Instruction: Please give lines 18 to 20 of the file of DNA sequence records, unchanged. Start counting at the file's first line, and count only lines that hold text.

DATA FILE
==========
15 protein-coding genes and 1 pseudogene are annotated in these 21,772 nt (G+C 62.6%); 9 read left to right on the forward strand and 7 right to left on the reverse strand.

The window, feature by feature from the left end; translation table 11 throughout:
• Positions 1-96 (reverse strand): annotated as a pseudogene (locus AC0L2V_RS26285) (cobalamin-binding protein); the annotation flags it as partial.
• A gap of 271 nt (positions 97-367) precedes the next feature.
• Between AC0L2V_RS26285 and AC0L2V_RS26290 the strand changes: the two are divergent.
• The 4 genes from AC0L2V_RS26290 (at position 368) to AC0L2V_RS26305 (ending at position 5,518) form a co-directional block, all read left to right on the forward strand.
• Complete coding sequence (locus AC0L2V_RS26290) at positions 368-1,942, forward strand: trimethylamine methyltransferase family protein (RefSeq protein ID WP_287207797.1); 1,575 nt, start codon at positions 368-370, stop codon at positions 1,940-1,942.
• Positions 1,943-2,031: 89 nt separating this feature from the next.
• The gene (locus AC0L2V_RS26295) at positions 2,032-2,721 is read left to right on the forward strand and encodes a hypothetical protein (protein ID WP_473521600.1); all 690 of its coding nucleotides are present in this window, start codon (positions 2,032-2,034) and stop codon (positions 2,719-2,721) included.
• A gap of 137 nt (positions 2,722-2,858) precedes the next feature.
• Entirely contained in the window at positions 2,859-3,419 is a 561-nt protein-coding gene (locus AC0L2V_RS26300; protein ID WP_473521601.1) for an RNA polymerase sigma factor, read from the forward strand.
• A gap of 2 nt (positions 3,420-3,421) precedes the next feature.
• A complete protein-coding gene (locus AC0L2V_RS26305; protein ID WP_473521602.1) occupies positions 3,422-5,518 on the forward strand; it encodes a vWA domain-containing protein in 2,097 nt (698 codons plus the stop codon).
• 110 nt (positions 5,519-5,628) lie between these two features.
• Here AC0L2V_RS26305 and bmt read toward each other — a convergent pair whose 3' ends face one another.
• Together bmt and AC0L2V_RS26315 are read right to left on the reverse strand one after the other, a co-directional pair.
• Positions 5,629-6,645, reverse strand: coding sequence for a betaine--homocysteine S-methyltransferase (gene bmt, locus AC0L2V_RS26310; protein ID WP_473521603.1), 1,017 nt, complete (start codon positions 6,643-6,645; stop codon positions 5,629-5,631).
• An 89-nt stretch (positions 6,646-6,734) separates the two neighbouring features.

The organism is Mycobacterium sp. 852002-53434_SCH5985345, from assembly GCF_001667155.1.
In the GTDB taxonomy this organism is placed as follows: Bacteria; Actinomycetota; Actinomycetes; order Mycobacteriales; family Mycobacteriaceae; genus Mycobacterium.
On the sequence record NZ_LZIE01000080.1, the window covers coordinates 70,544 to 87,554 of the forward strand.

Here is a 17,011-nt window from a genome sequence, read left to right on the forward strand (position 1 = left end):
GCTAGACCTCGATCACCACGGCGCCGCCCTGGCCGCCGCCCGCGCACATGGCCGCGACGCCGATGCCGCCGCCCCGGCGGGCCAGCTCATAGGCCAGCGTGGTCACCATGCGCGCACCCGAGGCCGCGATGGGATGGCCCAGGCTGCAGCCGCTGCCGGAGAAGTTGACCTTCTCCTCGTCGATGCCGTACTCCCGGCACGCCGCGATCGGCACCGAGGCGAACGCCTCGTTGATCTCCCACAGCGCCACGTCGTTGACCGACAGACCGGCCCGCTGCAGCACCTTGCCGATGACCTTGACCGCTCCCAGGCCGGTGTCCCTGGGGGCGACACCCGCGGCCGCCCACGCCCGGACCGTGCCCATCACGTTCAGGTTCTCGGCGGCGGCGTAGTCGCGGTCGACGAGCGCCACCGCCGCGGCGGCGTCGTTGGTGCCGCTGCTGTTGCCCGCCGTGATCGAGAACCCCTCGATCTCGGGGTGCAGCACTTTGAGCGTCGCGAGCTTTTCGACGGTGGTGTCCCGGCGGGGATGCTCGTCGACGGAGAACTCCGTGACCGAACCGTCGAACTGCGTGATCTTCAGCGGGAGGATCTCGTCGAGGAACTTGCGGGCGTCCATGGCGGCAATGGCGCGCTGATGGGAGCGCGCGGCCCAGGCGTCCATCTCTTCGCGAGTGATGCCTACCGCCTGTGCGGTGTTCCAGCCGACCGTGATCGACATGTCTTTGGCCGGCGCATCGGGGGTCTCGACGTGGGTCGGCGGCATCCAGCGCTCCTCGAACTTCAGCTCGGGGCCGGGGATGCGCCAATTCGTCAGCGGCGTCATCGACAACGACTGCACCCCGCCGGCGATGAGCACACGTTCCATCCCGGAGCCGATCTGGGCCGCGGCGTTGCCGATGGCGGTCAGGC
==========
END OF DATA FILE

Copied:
• An 89-nt stretch (positions 6,646-6,734) separates the two neighbouring features.

The organism is Mycobacterium sp. 852002-53434_SCH5985345, from assembly GCF_001667155.1.
In the GTDB taxonomy this organism is placed as follows: Bacteria; Actinomycetota; Actinomycetes; order Mycobacteriales; family Mycobacteriaceae; genus Mycobacterium.